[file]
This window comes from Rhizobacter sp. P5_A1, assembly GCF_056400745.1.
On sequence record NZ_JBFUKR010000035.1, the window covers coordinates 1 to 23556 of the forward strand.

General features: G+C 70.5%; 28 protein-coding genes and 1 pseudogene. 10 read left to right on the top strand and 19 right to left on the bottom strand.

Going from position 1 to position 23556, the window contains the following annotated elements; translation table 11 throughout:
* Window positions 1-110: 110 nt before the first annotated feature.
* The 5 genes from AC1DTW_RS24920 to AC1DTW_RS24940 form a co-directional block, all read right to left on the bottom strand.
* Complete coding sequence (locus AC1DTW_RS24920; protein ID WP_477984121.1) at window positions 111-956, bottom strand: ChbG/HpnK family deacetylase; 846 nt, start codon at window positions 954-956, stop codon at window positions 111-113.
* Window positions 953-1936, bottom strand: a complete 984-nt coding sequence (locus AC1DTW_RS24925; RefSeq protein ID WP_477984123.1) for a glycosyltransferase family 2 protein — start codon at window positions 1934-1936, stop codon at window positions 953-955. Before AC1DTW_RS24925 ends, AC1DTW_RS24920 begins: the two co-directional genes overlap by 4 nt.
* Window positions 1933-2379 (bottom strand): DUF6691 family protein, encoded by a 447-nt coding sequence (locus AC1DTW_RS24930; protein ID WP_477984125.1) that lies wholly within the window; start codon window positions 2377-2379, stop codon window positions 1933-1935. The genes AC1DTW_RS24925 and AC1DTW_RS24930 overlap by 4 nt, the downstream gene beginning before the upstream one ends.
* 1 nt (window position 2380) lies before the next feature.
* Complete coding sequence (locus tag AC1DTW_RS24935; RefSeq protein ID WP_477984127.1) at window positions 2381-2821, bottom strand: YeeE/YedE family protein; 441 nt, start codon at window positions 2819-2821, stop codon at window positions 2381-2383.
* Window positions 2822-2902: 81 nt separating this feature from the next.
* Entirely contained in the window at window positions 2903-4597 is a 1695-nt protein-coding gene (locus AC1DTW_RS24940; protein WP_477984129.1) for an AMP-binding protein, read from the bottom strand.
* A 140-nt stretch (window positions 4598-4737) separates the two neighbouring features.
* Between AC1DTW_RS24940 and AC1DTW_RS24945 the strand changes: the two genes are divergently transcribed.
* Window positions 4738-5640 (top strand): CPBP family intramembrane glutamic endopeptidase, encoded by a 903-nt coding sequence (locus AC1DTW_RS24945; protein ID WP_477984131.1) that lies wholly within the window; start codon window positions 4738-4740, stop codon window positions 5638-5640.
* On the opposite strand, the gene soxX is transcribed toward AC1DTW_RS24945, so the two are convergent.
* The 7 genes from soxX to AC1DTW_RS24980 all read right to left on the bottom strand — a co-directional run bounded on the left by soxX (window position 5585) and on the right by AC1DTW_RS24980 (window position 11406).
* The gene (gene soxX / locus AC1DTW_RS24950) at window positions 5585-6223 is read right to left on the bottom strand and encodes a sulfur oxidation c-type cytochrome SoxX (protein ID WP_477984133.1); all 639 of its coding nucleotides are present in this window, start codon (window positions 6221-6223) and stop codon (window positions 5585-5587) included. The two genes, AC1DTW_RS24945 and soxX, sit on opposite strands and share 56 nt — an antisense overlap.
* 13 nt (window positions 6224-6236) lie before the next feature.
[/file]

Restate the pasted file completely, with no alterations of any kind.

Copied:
This window comes from Rhizobacter sp. P5_A1, assembly GCF_056400745.1.
On sequence record NZ_JBFUKR010000035.1, the window covers coordinates 1 to 23556 of the forward strand.

General features: G+C 70.5%; 28 protein-coding genes and 1 pseudogene. 10 read left to right on the top strand and 19 right to left on the bottom strand.

Going from position 1 to position 23556, the window contains the following annotated elements; translation table 11 throughout:
* Window positions 1-110: 110 nt before the first annotated feature.
* The 5 genes from AC1DTW_RS24920 to AC1DTW_RS24940 form a co-directional block, all read right to left on the bottom strand.
* Complete coding sequence (locus AC1DTW_RS24920; protein ID WP_477984121.1) at window positions 111-956, bottom strand: ChbG/HpnK family deacetylase; 846 nt, start codon at window positions 954-956, stop codon at window positions 111-113.
* Window positions 953-1936, bottom strand: a complete 984-nt coding sequence (locus AC1DTW_RS24925; RefSeq protein ID WP_477984123.1) for a glycosyltransferase family 2 protein — start codon at window positions 1934-1936, stop codon at window positions 953-955. Before AC1DTW_RS24925 ends, AC1DTW_RS24920 begins: the two co-directional genes overlap by 4 nt.
* Window positions 1933-2379 (bottom strand): DUF6691 family protein, encoded by a 447-nt coding sequence (locus AC1DTW_RS24930; protein ID WP_477984125.1) that lies wholly within the window; start codon window positions 2377-2379, stop codon window positions 1933-1935. The genes AC1DTW_RS24925 and AC1DTW_RS24930 overlap by 4 nt, the downstream gene beginning before the upstream one ends.
* 1 nt (window position 2380) lies before the next feature.
* Complete coding sequence (locus tag AC1DTW_RS24935; RefSeq protein ID WP_477984127.1) at window positions 2381-2821, bottom strand: YeeE/YedE family protein; 441 nt, start codon at window positions 2819-2821, stop codon at window positions 2381-2383.
* Window positions 2822-2902: 81 nt separating this feature from the next.
* Entirely contained in the window at window positions 2903-4597 is a 1695-nt protein-coding gene (locus AC1DTW_RS24940; protein WP_477984129.1) for an AMP-binding protein, read from the bottom strand.
* A 140-nt stretch (window positions 4598-4737) separates the two neighbouring features.
* Between AC1DTW_RS24940 and AC1DTW_RS24945 the strand changes: the two genes are divergently transcribed.
* Window positions 4738-5640 (top strand): CPBP family intramembrane glutamic endopeptidase, encoded by a 903-nt coding sequence (locus AC1DTW_RS24945; protein ID WP_477984131.1) that lies wholly within the window; start codon window positions 4738-4740, stop codon window positions 5638-5640.
* On the opposite strand, the gene soxX is transcribed toward AC1DTW_RS24945, so the two are convergent.
* The 7 genes from soxX to AC1DTW_RS24980 all read right to left on the bottom strand — a co-directional run bounded on the left by soxX (window position 5585) and on the right by AC1DTW_RS24980 (window position 11406).
* The gene (gene soxX / locus AC1DTW_RS24950) at window positions 5585-6223 is read right to left on the bottom strand and encodes a sulfur oxidation c-type cytochrome SoxX (protein ID WP_477984133.1); all 639 of its coding nucleotides are present in this window, start codon (window positions 6221-6223) and stop codon (window positions 5585-5587) included. The two genes, AC1DTW_RS24945 and soxX, sit on opposite strands and share 56 nt — an antisense overlap.
* 13 nt (window positions 6224-6236) lie before the next feature.